Part VIII of the Credit Card Series: Start at the beginning if you missed a part. This is the end of this series.
Credit cards are convenient:
- Track spending.
- Categorize expenses.
- Build credit score.
- Safer than cash
- Online spending
You cannot save money when you are paying interest. Conquering credit card debt is impossible if you are putting day-to-day expenses on your credit card.
What are some of the things you should never put on your credit card and why?
You have this budgeted. It is an expense you must deduct before you know your personal savings. If you put it on your card, you are cheating yourself of two things: (1) The lowest payment for your bill (2) Actual ability to accommodate credit card debt.
Instead, draft the money directly from your checking or savings account. The draft will be inexpensive or free, depending on the handler of your utility’s bill payment website. Debit cards are a good alternative.
Life, health, vehicle and homeowner’s insurances are designed to protect you against loss. In the case of the last three, many people will pay more in premiums than they will ever recover. This is an expense upon which you cannot afford to add interest. Use your debit card or online bank transfer, like PayPal.com.
Medical default is one of the largest categories of collection activity on credit reports. It is far cheaper to choose one of these before pulling out your convenient credit card:
- Negotiate with your care provider for a payment plan befitting your budget.
- Use your debit card or a check for out-of-pocket expenses.
- Obtain a medical loan for large expenses, like outpatient surgery.
- Use your emergency funds.
You are compounding interest by paying interest on the interest from another loan. Remember, a credit card is a loan with a much higher interest rate. Many institutions prohibit paying loan payments with credit cards, but some finance companies still allow it. This is an expense which must come from your bank account.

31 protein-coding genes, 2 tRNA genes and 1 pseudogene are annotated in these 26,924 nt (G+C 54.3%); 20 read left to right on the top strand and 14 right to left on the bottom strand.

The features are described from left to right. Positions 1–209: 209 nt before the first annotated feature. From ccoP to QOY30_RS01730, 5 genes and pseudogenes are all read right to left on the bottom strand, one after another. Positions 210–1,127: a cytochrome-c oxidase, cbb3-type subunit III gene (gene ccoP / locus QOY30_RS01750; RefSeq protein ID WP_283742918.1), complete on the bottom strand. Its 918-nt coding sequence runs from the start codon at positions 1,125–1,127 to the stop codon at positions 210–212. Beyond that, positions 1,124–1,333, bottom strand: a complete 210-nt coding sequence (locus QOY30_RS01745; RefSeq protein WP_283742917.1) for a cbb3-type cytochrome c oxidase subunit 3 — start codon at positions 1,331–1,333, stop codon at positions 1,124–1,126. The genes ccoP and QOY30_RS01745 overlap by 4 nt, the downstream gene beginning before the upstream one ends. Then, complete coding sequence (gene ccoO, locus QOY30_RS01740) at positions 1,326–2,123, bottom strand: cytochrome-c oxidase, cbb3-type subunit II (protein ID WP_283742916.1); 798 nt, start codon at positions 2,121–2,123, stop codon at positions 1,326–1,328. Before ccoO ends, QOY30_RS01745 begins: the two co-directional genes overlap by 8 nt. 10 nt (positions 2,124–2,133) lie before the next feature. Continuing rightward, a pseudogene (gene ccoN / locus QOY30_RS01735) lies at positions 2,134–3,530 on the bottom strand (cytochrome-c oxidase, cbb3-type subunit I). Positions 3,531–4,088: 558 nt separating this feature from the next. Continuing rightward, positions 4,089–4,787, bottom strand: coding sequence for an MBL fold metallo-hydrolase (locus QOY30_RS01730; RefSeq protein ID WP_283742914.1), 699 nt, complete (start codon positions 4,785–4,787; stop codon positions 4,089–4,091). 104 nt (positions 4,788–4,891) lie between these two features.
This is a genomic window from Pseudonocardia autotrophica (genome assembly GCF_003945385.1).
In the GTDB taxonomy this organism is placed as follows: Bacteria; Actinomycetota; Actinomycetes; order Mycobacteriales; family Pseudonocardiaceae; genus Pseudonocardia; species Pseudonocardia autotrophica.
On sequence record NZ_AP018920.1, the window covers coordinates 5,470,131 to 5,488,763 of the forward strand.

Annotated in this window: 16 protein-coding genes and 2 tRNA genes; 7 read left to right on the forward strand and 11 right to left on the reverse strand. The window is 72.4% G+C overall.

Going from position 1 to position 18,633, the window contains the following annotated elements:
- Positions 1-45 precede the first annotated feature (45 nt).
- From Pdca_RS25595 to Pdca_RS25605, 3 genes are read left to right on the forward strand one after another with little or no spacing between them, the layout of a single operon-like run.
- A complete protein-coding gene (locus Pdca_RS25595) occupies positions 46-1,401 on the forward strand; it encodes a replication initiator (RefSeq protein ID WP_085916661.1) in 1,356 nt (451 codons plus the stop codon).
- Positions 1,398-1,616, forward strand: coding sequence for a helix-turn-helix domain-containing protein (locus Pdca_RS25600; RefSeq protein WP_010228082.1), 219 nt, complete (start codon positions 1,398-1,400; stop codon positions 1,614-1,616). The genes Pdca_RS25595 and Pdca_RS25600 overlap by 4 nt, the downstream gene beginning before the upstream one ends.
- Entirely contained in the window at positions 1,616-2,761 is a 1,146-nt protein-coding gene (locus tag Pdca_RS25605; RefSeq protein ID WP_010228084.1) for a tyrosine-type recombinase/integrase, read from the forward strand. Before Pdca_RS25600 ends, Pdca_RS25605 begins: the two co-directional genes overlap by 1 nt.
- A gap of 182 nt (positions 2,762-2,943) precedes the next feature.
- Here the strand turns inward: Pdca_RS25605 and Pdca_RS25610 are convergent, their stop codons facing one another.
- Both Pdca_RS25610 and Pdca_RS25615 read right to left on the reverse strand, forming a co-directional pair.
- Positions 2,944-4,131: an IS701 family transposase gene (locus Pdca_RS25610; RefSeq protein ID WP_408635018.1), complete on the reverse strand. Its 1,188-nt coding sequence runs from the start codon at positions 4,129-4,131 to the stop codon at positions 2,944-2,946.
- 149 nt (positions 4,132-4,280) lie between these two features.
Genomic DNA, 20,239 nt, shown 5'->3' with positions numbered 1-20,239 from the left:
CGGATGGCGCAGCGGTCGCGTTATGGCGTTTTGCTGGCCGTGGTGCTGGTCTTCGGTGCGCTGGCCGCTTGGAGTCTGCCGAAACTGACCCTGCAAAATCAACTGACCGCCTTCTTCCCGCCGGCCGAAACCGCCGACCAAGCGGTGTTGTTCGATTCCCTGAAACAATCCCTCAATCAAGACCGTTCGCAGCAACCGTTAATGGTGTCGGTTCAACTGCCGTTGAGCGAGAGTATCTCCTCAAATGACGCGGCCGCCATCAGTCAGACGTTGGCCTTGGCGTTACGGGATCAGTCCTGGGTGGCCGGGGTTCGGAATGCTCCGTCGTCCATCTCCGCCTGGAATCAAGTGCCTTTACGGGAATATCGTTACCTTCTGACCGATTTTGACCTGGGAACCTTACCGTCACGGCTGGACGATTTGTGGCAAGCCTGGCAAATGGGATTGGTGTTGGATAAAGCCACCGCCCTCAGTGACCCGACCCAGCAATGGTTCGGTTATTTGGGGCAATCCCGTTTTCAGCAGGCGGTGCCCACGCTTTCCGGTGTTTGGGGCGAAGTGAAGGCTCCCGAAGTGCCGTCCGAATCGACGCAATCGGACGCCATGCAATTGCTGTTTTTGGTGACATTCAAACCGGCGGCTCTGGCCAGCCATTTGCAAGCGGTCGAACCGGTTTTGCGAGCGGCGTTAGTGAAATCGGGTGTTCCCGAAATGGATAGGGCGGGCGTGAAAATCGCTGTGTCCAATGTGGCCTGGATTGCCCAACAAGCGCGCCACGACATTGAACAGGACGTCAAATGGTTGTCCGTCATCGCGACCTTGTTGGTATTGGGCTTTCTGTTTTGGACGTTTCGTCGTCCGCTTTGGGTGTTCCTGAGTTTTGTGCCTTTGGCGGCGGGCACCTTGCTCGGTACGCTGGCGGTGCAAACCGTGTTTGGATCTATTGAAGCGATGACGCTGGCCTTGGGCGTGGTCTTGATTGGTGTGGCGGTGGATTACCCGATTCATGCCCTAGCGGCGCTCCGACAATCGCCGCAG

Amazingly, Americans use credit cards to purchase groceries. Groceries are a staple expense. Putting them on your credit card is courting disaster and a red flag you are living beyond your means.
This is an expense which should be budgeted from your income as a monthly expense. If you have a hard time saving for your taxes, open a tax account with your financial institution. Most banks offer a no-fee account for saving for taxes.
The Only Exception
Most rules have a least one exception, and this is no different. If you are paying your credit card off every month, this rule does not apply to you because you are using your credit card only for its convenience.
Putting these expenses on your credit card is dangerous to your credit health. Ask yourself, “How much debt is too much?” You run the risk of using budgeted money for leisure and consumer expenses you cannot afford. Keep yourself out of debt by parking the card and writing a check.
The credit card poll ends today. Have you voted?
What expense do you never put on your credit card?